In pursuit of winning the office tournament pool? If you hit it big when the final buzzer sounds, you may have some tax considerations to make.
Big and small, wagers in play can significantly shape your clients’ individual tax returns. Here are the top 10 gambling tax rules to keep in mind:
Cash and non-cash gambling winnings are taxable.
Your bracket survived the tournament’s first week intact, and you’re in poll position to clean up the office pool. Regardless if you anticipate a cash payout or a non-cash grand prize, jackpot prizes of all sorts count as taxable.
Special tax reporting is required for a certain threshold of gambling winnings.
Headed to a pool payday of more than $600, or 300 times the wager? New regulations clarify special rules for reporting various gambling wins, including bingo, keno and slot machine winnings.
Gambling losses may be deductible.
Painstakingly built a bracket, only to watch it go bust? Many times the risk of a wager doesn’t translate to a big win. But gambling losses may be deductible when itemizing tax deductions.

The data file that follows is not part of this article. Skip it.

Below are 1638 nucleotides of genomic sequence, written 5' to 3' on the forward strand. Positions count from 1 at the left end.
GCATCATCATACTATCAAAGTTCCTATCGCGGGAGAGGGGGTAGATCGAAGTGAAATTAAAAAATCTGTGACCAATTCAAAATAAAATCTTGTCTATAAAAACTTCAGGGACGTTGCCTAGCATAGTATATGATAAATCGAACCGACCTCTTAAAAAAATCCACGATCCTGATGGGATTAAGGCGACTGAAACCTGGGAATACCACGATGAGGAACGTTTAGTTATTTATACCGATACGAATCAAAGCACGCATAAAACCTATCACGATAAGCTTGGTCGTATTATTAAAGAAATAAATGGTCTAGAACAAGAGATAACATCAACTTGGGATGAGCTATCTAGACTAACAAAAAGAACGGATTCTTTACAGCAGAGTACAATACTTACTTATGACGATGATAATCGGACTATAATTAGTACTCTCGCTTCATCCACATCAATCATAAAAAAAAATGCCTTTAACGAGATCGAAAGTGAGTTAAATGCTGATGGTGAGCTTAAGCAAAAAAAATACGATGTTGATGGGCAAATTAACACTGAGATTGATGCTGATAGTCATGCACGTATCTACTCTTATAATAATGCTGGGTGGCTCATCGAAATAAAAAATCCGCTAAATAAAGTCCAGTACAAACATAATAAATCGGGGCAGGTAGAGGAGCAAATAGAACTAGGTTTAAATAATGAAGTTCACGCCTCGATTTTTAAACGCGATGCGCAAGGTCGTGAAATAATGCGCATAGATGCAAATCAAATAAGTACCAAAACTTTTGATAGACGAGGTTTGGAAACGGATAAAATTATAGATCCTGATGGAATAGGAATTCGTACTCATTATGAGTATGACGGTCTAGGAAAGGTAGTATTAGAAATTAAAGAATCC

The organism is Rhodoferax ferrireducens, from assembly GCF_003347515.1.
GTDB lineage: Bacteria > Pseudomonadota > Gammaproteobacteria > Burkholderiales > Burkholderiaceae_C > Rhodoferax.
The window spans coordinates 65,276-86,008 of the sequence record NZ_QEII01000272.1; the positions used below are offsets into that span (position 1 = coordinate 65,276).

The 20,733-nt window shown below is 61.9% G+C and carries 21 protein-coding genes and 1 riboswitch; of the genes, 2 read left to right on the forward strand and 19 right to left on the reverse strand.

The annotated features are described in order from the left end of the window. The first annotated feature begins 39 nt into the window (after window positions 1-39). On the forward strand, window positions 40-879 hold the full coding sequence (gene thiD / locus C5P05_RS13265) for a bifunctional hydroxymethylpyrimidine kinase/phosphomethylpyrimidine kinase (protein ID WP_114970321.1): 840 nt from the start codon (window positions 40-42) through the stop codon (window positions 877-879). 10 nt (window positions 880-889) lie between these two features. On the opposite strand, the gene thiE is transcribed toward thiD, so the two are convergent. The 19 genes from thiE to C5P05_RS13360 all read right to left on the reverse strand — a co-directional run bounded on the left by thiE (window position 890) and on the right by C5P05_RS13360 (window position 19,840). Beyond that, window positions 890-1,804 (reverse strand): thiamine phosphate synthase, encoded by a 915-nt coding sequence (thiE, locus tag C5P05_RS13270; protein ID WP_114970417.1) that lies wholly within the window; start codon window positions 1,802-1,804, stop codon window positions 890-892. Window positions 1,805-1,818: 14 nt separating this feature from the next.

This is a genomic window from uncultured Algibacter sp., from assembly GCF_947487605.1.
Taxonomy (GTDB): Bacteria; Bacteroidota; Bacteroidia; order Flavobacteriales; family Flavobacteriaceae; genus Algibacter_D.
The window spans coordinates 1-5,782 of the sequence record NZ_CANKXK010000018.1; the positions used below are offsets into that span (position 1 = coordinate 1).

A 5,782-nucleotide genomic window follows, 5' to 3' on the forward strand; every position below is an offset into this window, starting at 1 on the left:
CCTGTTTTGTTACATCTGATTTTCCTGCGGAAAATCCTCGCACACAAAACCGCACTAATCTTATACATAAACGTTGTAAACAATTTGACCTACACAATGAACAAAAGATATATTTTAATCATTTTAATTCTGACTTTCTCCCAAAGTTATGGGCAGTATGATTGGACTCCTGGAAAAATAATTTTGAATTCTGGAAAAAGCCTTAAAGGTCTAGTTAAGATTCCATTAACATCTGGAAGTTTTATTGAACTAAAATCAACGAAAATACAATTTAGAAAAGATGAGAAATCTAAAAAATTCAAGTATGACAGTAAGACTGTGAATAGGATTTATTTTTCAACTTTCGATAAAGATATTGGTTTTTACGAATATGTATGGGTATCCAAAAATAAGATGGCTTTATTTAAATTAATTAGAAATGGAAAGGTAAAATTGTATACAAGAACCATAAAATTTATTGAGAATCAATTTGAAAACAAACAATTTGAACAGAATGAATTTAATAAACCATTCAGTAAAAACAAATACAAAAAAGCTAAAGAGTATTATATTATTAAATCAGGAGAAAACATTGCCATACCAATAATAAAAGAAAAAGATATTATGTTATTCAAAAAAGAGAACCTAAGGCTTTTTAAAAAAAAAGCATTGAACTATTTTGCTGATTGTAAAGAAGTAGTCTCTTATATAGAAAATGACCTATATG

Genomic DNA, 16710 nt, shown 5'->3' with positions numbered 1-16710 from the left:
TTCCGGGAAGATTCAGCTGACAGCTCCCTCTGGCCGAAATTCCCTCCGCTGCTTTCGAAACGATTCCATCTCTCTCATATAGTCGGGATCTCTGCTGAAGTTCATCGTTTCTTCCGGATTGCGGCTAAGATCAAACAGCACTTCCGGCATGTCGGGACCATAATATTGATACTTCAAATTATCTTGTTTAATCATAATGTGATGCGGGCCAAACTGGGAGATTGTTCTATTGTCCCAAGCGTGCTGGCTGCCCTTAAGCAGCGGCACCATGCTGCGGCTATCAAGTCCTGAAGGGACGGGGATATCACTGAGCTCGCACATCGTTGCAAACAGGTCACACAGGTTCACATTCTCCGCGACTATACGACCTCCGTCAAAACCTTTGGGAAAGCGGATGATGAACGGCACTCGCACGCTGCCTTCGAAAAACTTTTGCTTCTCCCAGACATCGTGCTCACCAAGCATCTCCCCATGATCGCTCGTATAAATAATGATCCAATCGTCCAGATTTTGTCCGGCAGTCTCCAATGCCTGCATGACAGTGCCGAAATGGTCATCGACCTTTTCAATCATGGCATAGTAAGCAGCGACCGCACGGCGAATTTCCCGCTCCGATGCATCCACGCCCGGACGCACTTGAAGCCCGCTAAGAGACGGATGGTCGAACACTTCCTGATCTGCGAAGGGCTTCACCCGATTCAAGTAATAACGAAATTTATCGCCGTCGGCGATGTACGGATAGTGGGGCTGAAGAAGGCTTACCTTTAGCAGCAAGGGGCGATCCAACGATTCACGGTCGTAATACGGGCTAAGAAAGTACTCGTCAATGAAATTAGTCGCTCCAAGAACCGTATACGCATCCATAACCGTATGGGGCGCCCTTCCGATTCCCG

Winnings above a certain threshold may have taxes withheld.
Hit the jackpot, whether in a pool or at a casino? Gambling winnings of more than $5,000 may require that tax be withheld before you collect that payout.
Regular gamblers must report winnings and losses separately.
For many people, a one-time bet on a tournament or championship is their only foray into games of chance. But for regular gamblers who routinely take on Lady Luck, they must report how much they win and lose, and not merely the difference between these amounts.
Line 21 is the jackpot…
Winnings from gambling and contests—including office pools—are reported on line 21 of IRS Form 1040.
…but Line 28 on Schedule A is bust.
Losses for the year, meanwhile, are reported on line 28 of Schedule A from Form 1040.
Gambling losses can’t outweigh winnings.
An unlucky streak has its limits when it comes to preparing your tax return. You can’t report gambling losses that total more than your winnings for the year.
Group winners have individual filing responsibilities.
Sharing a big win as part of a group, such as with colleagues or family members, everyone has an individual reporting responsibility. Winners who split a grand prize in groups of more than two each must file Form 5754 with their individual tax returns.
Fantasy sports can have real-world tax implications.
Fantasy sports are treated by some states as gambling rather than a game of skill. Approximately a dozen states now license and tax daily fantasy sports, and another two dozen states are considering introducing these regulations.
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